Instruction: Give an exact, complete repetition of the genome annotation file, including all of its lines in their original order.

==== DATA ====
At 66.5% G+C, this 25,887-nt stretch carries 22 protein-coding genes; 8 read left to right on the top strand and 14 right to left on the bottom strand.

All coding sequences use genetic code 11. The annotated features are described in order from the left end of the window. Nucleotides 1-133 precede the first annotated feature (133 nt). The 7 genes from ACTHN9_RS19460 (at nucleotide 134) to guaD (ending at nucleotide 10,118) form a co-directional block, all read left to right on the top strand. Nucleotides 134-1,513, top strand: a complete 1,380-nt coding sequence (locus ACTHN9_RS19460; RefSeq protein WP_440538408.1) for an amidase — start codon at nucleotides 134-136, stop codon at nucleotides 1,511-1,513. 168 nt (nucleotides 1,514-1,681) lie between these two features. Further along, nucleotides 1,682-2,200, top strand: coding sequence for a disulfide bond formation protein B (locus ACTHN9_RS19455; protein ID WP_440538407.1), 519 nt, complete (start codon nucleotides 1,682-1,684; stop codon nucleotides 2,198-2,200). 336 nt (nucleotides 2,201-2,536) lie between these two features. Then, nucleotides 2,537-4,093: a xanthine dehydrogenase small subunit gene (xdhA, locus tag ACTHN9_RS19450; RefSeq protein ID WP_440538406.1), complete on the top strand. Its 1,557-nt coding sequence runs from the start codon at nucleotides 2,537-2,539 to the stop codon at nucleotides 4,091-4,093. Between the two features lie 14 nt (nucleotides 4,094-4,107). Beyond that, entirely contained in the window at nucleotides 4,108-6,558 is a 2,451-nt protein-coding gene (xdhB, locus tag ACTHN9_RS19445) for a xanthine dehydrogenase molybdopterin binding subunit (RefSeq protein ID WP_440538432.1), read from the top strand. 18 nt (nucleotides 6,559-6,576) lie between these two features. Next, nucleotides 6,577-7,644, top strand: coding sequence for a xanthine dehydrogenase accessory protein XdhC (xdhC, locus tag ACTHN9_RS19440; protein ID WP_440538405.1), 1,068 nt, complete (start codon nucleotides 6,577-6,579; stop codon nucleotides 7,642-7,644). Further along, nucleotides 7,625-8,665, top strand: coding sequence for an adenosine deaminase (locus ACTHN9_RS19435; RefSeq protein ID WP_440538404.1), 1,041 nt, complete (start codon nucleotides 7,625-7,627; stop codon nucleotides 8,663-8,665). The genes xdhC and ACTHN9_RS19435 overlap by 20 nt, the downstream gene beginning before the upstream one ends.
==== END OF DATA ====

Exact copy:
At 66.5% G+C, this 25,887-nt stretch carries 22 protein-coding genes; 8 read left to right on the top strand and 14 right to left on the bottom strand.

All coding sequences use genetic code 11. The annotated features are described in order from the left end of the window. Nucleotides 1-133 precede the first annotated feature (133 nt). The 7 genes from ACTHN9_RS19460 (at nucleotide 134) to guaD (ending at nucleotide 10,118) form a co-directional block, all read left to right on the top strand. Nucleotides 134-1,513, top strand: a complete 1,380-nt coding sequence (locus ACTHN9_RS19460; RefSeq protein WP_440538408.1) for an amidase — start codon at nucleotides 134-136, stop codon at nucleotides 1,511-1,513. 168 nt (nucleotides 1,514-1,681) lie between these two features. Further along, nucleotides 1,682-2,200, top strand: coding sequence for a disulfide bond formation protein B (locus ACTHN9_RS19455; protein ID WP_440538407.1), 519 nt, complete (start codon nucleotides 1,682-1,684; stop codon nucleotides 2,198-2,200). 336 nt (nucleotides 2,201-2,536) lie between these two features. Then, nucleotides 2,537-4,093: a xanthine dehydrogenase small subunit gene (xdhA, locus tag ACTHN9_RS19450; RefSeq protein ID WP_440538406.1), complete on the top strand. Its 1,557-nt coding sequence runs from the start codon at nucleotides 2,537-2,539 to the stop codon at nucleotides 4,091-4,093. Between the two features lie 14 nt (nucleotides 4,094-4,107). Beyond that, entirely contained in the window at nucleotides 4,108-6,558 is a 2,451-nt protein-coding gene (xdhB, locus tag ACTHN9_RS19445) for a xanthine dehydrogenase molybdopterin binding subunit (RefSeq protein ID WP_440538432.1), read from the top strand. 18 nt (nucleotides 6,559-6,576) lie between these two features. Next, nucleotides 6,577-7,644, top strand: coding sequence for a xanthine dehydrogenase accessory protein XdhC (xdhC, locus tag ACTHN9_RS19440; protein ID WP_440538405.1), 1,068 nt, complete (start codon nucleotides 6,577-6,579; stop codon nucleotides 7,642-7,644). Further along, nucleotides 7,625-8,665, top strand: coding sequence for an adenosine deaminase (locus ACTHN9_RS19435; RefSeq protein ID WP_440538404.1), 1,041 nt, complete (start codon nucleotides 7,625-7,627; stop codon nucleotides 8,663-8,665). The genes xdhC and ACTHN9_RS19435 overlap by 20 nt, the downstream gene beginning before the upstream one ends.